Fivio Foreign’s Big Move | The New Yorker | #socialmedia


“This is what New York City feel like and sound like,” Funkmaster Flex exclaimed, one recent night on Hot 97. For thirty years, Flex has been New York’s most prominent hip-hop radio d.j., tasked with figuring out what might be popular and then telling people what should be popular—turning audience research into a series of definitive statements, delivered so volubly and so frequently that he sometimes drowns out the music. On this night, Flex was drowning out a new track, “City of Gods,” which seemed sure to become a local favorite. “Fivio, I see you,” Flex said, calling out the rapper behind the track. A few years ago, Fivio Foreign was just one more guy from Brooklyn mean-mugging into the camera in a bunch of YouTube videos. Now he is emerging as the kind of reliable hip-hop star that New York, not too long ago, seemed to have stopped producing.

“City of Gods” had a chorus by Alicia Keys, singing, “New York City, please go easy on this heart of mine.” It had a newsworthy verse, in which Ye, formerly known as Kanye West, threatened the “Saturday Night Live” star Pete Davidson, who was dating his ex, Kim Kardashian: “This afternoon / A hundred goons / Pulling up to ‘S.N.L.’ ” Most important, it had Fivio Foreign, who staged a self-coronation in the track’s opening lines:

Nigga, this my shit
Welcome to the city of gods
Pop was the king of New York
Now I’m the nigga in charge.

“Pop,” as just about every listener would have known, was Pop Smoke, an ally and friend of Fivio who was approaching mainstream stardom when he was murdered, in February, 2020; his first album, released posthumously, made its début at No. 1 on the Billboard chart. Pop Smoke was about a decade younger than Fivio Foreign, who just turned thirty-two. But he got famous first, and took a fraternal interest in Fivio’s career: he tried, unsuccessfully, to get the label that signed him to sign Fivio, too, and when he travelled to the Hot 97 studios for an interview, in 2019, he included Fivio in his entourage.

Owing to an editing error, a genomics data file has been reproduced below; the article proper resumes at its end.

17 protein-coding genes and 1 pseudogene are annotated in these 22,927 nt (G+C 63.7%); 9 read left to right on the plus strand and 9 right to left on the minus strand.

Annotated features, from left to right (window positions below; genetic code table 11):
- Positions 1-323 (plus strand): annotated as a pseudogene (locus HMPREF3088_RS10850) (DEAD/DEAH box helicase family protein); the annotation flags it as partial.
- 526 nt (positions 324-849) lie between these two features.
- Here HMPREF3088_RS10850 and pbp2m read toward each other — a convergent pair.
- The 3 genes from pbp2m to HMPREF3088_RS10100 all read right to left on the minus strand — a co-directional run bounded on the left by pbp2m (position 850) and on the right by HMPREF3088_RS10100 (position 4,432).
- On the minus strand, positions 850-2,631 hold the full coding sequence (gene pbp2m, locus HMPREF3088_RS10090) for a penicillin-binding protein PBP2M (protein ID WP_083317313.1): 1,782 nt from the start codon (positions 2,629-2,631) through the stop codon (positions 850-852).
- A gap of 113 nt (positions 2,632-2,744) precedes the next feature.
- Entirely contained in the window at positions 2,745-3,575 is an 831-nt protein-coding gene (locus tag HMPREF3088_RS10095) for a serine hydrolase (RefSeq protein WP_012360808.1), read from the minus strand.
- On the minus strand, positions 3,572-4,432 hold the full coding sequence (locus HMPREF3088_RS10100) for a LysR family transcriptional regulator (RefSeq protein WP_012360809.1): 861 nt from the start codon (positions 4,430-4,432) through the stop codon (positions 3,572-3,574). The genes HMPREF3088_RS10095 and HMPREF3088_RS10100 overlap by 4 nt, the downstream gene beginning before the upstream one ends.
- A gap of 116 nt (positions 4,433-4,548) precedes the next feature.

Nowadays, it is Fivio who has an entourage, and one evening this spring he paid a visit to Funkmaster Flex with a few friends in tow. Flex was prerecording segments in a nondescript Chelsea office building; Fivio and friends were shown to a rather desolate hospitality room, which was full of Cîroc vodka decorations yet surprisingly bereft of the product itself. Someone procured a bottle of champagne, but Fivio was not particularly interested—he prides himself on professionalism, and, although he has rapped enthusiastically about intoxicants ranging from Hennessy to Percocet, he says that he is more focussed on success these days.

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The spelling of “Fivio” is slightly misleading: the name derives from an old nickname, Fabio, bestowed by a friend who noticed that women found him charming, and so it is pronounced “Favio,” though people who know him tend to drop the last letter or two. He is more than six feet tall and lanky, and he was wearing a red nylon windbreaker by the French fashion house Celine, with matching jeans, and enough jewelry to make it clear which of the guys milling around was the star. Funkmaster Flex greeted him with a friendly scowl and then, before the interview began, delivered a brief update on “City of Gods.”

“It’s picking up in the club,” Flex said, conspiratorially, as if he were sharing classified information.

“That’s what we need,” Fivio replied. “We need that club.”

Fivio’s music can sound as if it were purpose-built for club sound systems: it is up-tempo, with tricky drum programming, bass lines that zoom unpredictably from note to note, and plenty of shouted interjections. But Fivio’s form of hip-hop is less closely associated with clubs than with the streets of Brooklyn, where he shot a number of his early videos, and with YouTube, where those videos often went viral. (“Viral” is one of his favorite words.) The style that made Fivio a star is known as drill music, which even more than other forms of hip-hop has been linked to gangs and violence. Pop Smoke and Fivio Foreign were on the same side in a kind of civil war that turned the dizzying patchwork of Brooklyn street gangs into a murderously simple rivalry between two confederations. Pop Smoke’s killing was apparently unrelated to this war; he was the victim of a botched robbery during a trip to Los Angeles. (It seems that the invaders found Pop by zooming in on an address label in a video that he posted, showing off a delivery from Amiri, which sells expensive jeans that are popular among New York rappers.) But his career was tightly connected to the war: the first Pop Smoke mixtape was called “Meet the Woo”—a reference to one of the two confederations. Similarly, Fivio’s breakthrough track was “Blixky Inna Box.” A “blicky” is a gun, but “Blixky”—the “x” is silent—is the name of a crew that was on the other side of the divide; the track functioned as an extended provocation.